Saturday, November 04, 2006

Big Questions

Virginia Farley asks conservation leaders to think about why we work in the field...

what inspires our vision...

why we care... and why we should articulate the vision.

Scary thoughts which take each person back through time to a trigger point, an ah-hah moment, an epiphany that, with reflection, might have been the inspiration for the choice to work in the field of conservation...

I found this hard to handle... I'm a fixer, a producer, a "get it done" - usually on deadline - person. Easily distracted by the daily details, the routine, the mechanical steps of organizing others, assisting others who have a vision… I have been uncertain of my own voice… and often come back to searching for the best way I can help: what am I best at? Is my contribution a skill or an art?

In any case, Virginia's question overturned a very emotional connection to the Ocean… as an organizing theme almost, the single most inspiring place or piece of the Earth, and connections that go back into childhood.

What inspires me?

The ocean. the coastline ... whether rocky or salt marsh, beach or estuary…

It was in Maine that I first understood that the salt marsh is the nursery of the ocean, the ocean is the nursery of all life, even if life began with dust from the void.

The tides -- the push and pulse of the ocean on the land -- are a connection to the essence of life…

Sunshine on water, the play of light, providing the energy for life in the Ocean.

Wherever I am in the world, along a shoreline I am closest to life, close to being part of the ocean. It is an edge, a boundary.

It is difficult for me to ignore the ocean when I am close to it: how can you turn your eye away?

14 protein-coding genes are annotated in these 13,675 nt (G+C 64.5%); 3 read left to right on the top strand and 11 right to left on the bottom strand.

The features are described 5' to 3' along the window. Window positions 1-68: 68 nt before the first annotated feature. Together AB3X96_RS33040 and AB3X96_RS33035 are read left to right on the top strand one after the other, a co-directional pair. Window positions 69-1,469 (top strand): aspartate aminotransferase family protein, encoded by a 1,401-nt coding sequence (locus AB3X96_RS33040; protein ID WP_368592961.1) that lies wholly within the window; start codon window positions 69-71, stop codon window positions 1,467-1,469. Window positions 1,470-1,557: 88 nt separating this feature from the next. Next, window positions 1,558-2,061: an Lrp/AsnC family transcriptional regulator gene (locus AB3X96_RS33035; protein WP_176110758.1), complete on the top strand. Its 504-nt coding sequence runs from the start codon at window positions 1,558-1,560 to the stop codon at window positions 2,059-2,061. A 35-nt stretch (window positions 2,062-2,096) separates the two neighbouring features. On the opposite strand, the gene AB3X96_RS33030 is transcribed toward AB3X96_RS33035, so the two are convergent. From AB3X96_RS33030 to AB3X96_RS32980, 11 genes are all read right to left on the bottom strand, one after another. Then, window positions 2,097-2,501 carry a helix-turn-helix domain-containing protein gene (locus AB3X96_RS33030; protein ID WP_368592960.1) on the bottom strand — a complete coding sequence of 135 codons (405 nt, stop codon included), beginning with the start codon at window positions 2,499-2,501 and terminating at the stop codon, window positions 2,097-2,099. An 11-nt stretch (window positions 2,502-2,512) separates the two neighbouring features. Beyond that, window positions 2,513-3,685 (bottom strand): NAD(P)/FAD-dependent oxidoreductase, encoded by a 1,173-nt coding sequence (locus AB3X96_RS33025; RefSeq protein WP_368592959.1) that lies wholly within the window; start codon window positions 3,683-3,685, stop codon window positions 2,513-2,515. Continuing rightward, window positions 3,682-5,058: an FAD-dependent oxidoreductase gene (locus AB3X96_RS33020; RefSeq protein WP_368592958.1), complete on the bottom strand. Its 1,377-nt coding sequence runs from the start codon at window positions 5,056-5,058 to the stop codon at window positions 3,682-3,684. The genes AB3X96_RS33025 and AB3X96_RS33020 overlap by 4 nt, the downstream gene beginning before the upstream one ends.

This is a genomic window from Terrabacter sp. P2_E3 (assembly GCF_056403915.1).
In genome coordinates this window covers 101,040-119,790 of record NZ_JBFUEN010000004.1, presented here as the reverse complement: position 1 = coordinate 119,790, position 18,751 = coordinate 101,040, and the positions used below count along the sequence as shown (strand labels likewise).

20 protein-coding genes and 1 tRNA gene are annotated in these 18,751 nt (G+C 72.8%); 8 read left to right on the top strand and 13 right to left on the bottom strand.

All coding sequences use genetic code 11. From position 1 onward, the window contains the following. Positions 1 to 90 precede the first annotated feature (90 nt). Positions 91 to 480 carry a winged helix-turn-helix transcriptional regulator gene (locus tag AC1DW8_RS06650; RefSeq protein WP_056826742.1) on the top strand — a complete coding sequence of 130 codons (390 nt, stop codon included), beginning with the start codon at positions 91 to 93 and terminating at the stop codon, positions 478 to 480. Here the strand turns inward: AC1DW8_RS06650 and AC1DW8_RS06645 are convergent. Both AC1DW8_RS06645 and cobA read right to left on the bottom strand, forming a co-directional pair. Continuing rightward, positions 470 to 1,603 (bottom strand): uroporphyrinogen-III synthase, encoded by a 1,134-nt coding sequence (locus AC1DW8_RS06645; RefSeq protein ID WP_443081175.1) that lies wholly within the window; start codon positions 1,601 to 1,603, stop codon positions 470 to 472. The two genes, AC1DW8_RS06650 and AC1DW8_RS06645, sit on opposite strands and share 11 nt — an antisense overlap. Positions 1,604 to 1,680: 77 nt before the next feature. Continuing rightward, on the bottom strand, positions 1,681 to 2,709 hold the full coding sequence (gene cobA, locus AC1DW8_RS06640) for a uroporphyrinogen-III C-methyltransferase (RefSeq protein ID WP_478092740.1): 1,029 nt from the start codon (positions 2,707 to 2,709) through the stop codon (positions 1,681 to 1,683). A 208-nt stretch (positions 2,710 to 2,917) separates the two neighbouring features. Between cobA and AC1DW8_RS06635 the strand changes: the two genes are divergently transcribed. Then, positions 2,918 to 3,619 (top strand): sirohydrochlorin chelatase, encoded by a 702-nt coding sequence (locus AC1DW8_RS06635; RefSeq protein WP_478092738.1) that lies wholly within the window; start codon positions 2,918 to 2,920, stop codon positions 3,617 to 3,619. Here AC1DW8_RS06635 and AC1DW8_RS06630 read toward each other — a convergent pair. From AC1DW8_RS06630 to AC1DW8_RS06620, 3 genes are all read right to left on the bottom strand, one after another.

Even at night it pulls me to it: the night sky meeting the ocean… moon on water, clouds shifting… waves breaking on a beach at night.

Memories flood in: Sailing off Cancun at night in a small boat, feeling the wind in the sails for the very first time… a sensation so fresh and intense that I cannot believe 30 years have past since I took the tiller of that little boat.

Lighthouses up and down the East Coast, along the coast of Oregon.

Bicycling in the rain along the coast of Nova Scotia, hair wet with salt.

Mornings on Mount Desert Island when the fog drenches the spruce trees.

The pink and blue skies of sunset off the East coast of Florida - the sun setting at your back, tinting the Atlantic salmon and the beach soft at dusk. Manatees in the channel at Fort Pierce.

Orange sunsets at Flamingo Bay, at Everglades National Park.

Flat gentle beaches where children are happy to play and paddle: Sunset Bay, Cape Arago, Oregon... Demerest Lloyd State Park in Massachusetts

Whether I am in Maine, Rhode Island, Florida, California or Oregon, when I am close to the ocean, I am home.

Virginia, what are we supposed to do with this?

How do you take something that makes you cry and turn it into something useful?

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